Operating expenses during the first quarter of 2022 increased by 15% to $57.1 million, compared to operating expenses of $49.6 million in the first quarter of 2021. E,R&D expenses during the first quarter of 2022 increased 16% compared to the first quarter of 2021, primarily due to additional staffing and professional fees related to new product development and the ongoing product redesigns necessary to mitigate electronics part shortages.

On a quarter-over-quarter basis, SG&A expenses were up primarily due to increases in outbound freight expense and the return of in-person customer meetings and trade show-related expenses. Income from operations for the first quarter of 2022 was $103.3 million, compared to income from operations of $133.7 million for the first quarter of 2021.

During the first quarter of 2022, the company had an effective tax rate of 15.3%, which was primarily driven by the benefit of the foreign-derived intangible income deduction and discrete benefits from stock-based compensation.

Net income was $87.5 million for the first quarter of 2022, compared to a net income of $113.5 million for the first quarter of 2021. The change in net income was primarily the result of the quarter-over-quarter changes in sales, gross margins, and operating profits. Earnings per diluted share for the first quarter of 2022 were $0.37, compared to earnings per diluted share of $0.46 for the first quarter of 2021.

I will now hand the call over to Kevin for the first quarter financial details.

Kevin Nash

Thank you, Steve.

Automotive net sales in the first quarter of '22 were $458 million, compared with $475.6 million in the first quarter of '21, and auto-dimming mirror unit shipments decreased 7% during the quarter compared to the first quarter of '21. Other net sales in the first quarter of '22, which includes dimmable aircraft windows and fire protection products was $10.3 million, compared to other net sales of $8.1 million in the first quarter of '21.

Fire protection sales increased by 46% for the first quarter of '22, compared to the first quarter of '21. Dimmable aircraft window sales decreased by 20% for the first quarter of '22 compared to the first quarter of '21. The company continues to expect that dimmable aircraft window sales will be negatively impacted, until there is a more meaningful recovery of the aerospace industry and the Boeing 787 aircraft production levels improve.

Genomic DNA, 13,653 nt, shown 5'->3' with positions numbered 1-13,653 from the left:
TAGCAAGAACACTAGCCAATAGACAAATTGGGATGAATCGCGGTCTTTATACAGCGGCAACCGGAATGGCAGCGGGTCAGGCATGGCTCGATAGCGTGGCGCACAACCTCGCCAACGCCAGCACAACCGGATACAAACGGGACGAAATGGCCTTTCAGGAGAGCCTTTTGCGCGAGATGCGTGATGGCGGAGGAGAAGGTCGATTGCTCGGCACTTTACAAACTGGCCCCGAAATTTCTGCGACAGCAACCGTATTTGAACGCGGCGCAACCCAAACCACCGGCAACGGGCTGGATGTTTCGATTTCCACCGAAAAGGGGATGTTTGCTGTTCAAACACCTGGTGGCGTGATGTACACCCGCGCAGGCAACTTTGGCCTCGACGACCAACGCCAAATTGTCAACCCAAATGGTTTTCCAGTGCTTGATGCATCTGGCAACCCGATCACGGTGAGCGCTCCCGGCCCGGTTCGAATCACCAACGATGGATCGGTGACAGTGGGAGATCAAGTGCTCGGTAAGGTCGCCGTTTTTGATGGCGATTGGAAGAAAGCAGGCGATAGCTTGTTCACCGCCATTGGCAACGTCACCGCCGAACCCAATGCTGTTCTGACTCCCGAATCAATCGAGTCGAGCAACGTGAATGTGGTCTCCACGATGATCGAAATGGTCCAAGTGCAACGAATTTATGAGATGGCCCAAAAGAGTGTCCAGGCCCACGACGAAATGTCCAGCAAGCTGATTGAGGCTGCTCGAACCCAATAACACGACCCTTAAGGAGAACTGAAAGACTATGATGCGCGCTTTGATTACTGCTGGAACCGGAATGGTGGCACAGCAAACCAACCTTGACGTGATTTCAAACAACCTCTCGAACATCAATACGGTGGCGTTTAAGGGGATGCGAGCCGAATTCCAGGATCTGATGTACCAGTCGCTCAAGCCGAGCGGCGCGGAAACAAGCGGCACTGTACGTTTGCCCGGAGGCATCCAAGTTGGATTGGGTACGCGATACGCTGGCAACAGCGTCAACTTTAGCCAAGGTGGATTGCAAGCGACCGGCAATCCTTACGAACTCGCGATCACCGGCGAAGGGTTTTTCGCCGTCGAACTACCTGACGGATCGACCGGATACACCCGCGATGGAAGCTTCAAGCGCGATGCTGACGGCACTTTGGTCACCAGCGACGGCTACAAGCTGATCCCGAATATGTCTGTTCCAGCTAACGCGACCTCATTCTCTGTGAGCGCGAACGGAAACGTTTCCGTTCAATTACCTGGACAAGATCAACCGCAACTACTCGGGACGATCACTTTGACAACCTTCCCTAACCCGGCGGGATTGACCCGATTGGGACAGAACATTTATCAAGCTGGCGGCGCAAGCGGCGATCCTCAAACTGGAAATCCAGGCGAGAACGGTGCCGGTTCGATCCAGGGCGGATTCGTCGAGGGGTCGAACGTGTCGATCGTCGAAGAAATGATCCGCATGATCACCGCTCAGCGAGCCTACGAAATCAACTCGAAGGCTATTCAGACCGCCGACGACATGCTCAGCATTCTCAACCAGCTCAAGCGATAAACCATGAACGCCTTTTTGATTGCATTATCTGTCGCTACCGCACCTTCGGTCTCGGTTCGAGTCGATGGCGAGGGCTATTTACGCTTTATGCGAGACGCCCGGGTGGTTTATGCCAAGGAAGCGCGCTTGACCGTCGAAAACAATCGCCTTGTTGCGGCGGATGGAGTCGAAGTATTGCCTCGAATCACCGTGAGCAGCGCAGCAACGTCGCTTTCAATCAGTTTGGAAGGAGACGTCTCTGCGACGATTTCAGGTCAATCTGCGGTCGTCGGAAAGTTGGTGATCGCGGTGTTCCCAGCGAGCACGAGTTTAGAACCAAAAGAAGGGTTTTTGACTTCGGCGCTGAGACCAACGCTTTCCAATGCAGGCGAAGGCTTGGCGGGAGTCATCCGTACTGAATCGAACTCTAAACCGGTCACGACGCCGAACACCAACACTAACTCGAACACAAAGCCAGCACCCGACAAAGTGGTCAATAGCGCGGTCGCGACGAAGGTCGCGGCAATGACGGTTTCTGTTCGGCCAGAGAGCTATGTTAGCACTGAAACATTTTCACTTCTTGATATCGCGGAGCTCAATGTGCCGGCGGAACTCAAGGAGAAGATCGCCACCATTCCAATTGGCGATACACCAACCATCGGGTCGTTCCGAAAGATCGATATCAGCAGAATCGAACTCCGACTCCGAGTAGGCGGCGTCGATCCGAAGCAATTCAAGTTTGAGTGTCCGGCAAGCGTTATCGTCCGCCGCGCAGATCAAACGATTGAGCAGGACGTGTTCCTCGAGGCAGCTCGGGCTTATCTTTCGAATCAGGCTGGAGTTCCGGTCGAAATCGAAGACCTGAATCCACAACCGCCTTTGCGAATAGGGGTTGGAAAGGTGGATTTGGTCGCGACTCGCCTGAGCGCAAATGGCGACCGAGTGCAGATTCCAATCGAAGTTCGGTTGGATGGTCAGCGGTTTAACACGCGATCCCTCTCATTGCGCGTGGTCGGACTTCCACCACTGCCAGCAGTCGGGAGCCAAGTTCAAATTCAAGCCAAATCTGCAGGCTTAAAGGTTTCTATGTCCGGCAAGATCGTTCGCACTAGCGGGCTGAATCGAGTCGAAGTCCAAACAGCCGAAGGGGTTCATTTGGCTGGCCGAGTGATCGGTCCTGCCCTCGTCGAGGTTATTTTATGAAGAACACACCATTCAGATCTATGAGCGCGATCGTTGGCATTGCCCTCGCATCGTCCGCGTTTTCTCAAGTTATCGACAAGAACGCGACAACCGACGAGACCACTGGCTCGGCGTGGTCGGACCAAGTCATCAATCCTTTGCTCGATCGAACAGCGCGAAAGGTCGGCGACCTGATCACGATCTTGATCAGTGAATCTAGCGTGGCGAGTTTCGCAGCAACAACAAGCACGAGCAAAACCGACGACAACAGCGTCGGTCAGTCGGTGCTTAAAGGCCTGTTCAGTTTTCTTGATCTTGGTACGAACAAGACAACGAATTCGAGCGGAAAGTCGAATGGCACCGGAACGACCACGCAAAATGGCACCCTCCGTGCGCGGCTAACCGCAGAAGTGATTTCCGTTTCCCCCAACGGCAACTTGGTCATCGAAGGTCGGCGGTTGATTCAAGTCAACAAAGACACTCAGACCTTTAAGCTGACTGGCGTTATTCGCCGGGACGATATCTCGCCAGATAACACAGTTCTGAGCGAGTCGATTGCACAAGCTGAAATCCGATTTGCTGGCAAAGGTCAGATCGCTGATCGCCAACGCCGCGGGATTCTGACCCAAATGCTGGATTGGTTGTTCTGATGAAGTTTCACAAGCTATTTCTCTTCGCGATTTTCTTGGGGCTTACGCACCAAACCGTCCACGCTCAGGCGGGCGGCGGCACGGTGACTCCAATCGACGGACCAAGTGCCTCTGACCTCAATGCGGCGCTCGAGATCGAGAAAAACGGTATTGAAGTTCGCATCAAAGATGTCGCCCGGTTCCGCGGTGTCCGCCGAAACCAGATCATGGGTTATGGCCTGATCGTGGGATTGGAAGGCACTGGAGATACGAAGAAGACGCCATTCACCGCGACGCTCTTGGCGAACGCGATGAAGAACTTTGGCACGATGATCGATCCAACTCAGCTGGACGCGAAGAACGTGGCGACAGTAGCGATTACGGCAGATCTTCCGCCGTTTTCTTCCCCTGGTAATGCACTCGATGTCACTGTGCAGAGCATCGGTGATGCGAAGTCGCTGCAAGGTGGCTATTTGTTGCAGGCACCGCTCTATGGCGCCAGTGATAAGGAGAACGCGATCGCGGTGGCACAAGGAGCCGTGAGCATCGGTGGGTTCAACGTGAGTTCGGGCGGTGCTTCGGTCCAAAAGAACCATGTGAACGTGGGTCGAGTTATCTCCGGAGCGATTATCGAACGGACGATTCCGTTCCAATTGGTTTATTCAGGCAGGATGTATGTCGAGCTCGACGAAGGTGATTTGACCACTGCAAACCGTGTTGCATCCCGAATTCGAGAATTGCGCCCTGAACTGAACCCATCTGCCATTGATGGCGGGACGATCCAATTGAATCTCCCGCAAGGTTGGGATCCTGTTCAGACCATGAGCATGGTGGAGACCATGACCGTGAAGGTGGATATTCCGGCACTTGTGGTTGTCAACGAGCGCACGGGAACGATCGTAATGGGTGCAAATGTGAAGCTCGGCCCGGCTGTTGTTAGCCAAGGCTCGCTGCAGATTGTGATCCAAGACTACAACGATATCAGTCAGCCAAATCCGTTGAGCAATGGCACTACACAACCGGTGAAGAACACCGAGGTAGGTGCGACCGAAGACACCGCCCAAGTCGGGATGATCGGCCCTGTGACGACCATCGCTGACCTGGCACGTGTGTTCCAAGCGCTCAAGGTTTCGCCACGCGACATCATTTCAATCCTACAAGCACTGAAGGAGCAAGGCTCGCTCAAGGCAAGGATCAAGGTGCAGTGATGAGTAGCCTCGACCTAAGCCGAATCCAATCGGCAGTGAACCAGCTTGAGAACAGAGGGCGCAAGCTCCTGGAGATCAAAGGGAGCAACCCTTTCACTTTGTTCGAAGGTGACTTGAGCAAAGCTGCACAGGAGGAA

Share repurchases. During the first quarter of '22, the company repurchased 2.44 million shares of its common stock at an average price of $29 per share, for a total of $71.3 million. As of March 31, 2022, the company has 22.4 million shares remaining available for repurchase pursuant to its previously announced share repurchase plan.

The company intends to continue to repurchase additional shares of its common stock in the future in support of the previously disclosed capital allocation strategy, but share repurchases may vary from time to time and will take into account macroeconomic issues, including the impact of the COVID-19 pandemic and supply constraints, market trends and other factors that company deems appropriate.

Let's take a look at a few key balance sheet items. The balance sheet items mentioned today are valued as of March 31 of '22 and are compared to December 31 of '21, unless otherwise noted. Cash and cash equivalents were $279.7 million, up from $262.3 million, primarily due to cash from - cash flow from operations and investment sales, which were partially offset by share repurchases, dividend payments, and capital expenditures. Short-term and long-term investments combined were $182.7 million, down from $213.1 million. Accounts receivable was $281.5 million, up from $249.8 million due to the sequential increase in sales.

Inventories were $362.7 million, which increased from $316.3 million. The majority of this change is in raw materials. The company continues to take a conservative position related to raw materials inventory with ongoing supply chain issues, component shortage issues. In addition to customer order volatility, the company has taken on additional components of certain medium and long lead-time items to help manage risk.

When the supply chain constraints start to alleviate and the component shortages begin to abate, the company will evaluate the proper levels of inventory at each commodity level. Lastly, accounts payable increased to $140.9 million, up from $98.3 million, primarily due to increased inventory purchases and capital expenditures. Let's take a quick look at the cash flow statement for the quarter.

First quarter 2022 cash flow from operations was $106.9 million, compared with $190.8 million in the first quarter of '21. Operating cash flow was impacted by the lower net income quarter-over-quarter, as well as increases in receivables and inventory. Capital expenditures for the first quarter of '22 were $17.2 million, compared with $12.6 million for the first quarter of '21. And lastly, depreciation and amortization for the first quarter was $24.7 million, compared with $25.6 million for the first quarter of 2021.